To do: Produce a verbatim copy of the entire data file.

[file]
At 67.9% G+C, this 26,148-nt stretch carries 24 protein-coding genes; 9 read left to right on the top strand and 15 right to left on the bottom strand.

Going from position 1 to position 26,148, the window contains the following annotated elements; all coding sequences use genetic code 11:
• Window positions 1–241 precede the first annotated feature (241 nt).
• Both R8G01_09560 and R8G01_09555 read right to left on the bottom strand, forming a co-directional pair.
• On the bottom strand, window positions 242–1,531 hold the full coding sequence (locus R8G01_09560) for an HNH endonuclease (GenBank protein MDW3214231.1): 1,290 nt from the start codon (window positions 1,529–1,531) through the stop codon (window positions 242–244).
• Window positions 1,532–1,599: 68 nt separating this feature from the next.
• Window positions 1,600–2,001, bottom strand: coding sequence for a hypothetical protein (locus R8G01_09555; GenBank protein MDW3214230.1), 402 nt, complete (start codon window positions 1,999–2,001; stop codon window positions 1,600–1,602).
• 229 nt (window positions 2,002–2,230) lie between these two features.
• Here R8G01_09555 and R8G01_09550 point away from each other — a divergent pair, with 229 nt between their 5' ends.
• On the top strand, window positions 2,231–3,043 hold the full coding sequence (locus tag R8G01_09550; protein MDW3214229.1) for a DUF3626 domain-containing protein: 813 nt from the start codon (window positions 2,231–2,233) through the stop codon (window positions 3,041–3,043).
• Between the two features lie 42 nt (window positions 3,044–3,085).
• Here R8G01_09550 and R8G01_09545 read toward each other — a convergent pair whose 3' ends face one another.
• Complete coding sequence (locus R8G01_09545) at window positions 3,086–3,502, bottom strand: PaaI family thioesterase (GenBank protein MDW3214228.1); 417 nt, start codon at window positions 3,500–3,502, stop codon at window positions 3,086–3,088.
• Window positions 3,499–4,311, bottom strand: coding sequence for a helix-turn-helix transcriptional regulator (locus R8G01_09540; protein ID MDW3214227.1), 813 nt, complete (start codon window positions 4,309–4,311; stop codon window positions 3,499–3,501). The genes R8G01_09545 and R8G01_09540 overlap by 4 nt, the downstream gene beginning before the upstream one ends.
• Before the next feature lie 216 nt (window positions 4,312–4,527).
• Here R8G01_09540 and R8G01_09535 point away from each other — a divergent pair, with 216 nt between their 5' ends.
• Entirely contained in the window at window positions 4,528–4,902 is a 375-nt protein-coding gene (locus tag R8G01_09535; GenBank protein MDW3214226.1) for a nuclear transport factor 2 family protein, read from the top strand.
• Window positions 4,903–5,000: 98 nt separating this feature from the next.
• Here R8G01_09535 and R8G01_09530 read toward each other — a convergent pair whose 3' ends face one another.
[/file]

At 67.9% G+C, this 26,148-nt stretch carries 24 protein-coding genes; 9 read left to right on the top strand and 15 right to left on the bottom strand.

Going from position 1 to position 26,148, the window contains the following annotated elements; all coding sequences use genetic code 11:
• Window positions 1–241 precede the first annotated feature (241 nt).
• Both R8G01_09560 and R8G01_09555 read right to left on the bottom strand, forming a co-directional pair.
• On the bottom strand, window positions 242–1,531 hold the full coding sequence (locus R8G01_09560) for an HNH endonuclease (GenBank protein MDW3214231.1): 1,290 nt from the start codon (window positions 1,529–1,531) through the stop codon (window positions 242–244).
• Window positions 1,532–1,599: 68 nt separating this feature from the next.
• Window positions 1,600–2,001, bottom strand: coding sequence for a hypothetical protein (locus R8G01_09555; GenBank protein MDW3214230.1), 402 nt, complete (start codon window positions 1,999–2,001; stop codon window positions 1,600–1,602).
• 229 nt (window positions 2,002–2,230) lie between these two features.
• Here R8G01_09555 and R8G01_09550 point away from each other — a divergent pair, with 229 nt between their 5' ends.
• On the top strand, window positions 2,231–3,043 hold the full coding sequence (locus tag R8G01_09550; protein MDW3214229.1) for a DUF3626 domain-containing protein: 813 nt from the start codon (window positions 2,231–2,233) through the stop codon (window positions 3,041–3,043).
• Between the two features lie 42 nt (window positions 3,044–3,085).
• Here R8G01_09550 and R8G01_09545 read toward each other — a convergent pair whose 3' ends face one another.
• Complete coding sequence (locus R8G01_09545) at window positions 3,086–3,502, bottom strand: PaaI family thioesterase (GenBank protein MDW3214228.1); 417 nt, start codon at window positions 3,500–3,502, stop codon at window positions 3,086–3,088.
• Window positions 3,499–4,311, bottom strand: coding sequence for a helix-turn-helix transcriptional regulator (locus R8G01_09540; protein ID MDW3214227.1), 813 nt, complete (start codon window positions 4,309–4,311; stop codon window positions 3,499–3,501). The genes R8G01_09545 and R8G01_09540 overlap by 4 nt, the downstream gene beginning before the upstream one ends.
• Before the next feature lie 216 nt (window positions 4,312–4,527).
• Here R8G01_09540 and R8G01_09535 point away from each other — a divergent pair, with 216 nt between their 5' ends.
• Entirely contained in the window at window positions 4,528–4,902 is a 375-nt protein-coding gene (locus tag R8G01_09535; GenBank protein MDW3214226.1) for a nuclear transport factor 2 family protein, read from the top strand.
• Window positions 4,903–5,000: 98 nt separating this feature from the next.
• Here R8G01_09535 and R8G01_09530 read toward each other — a convergent pair whose 3' ends face one another.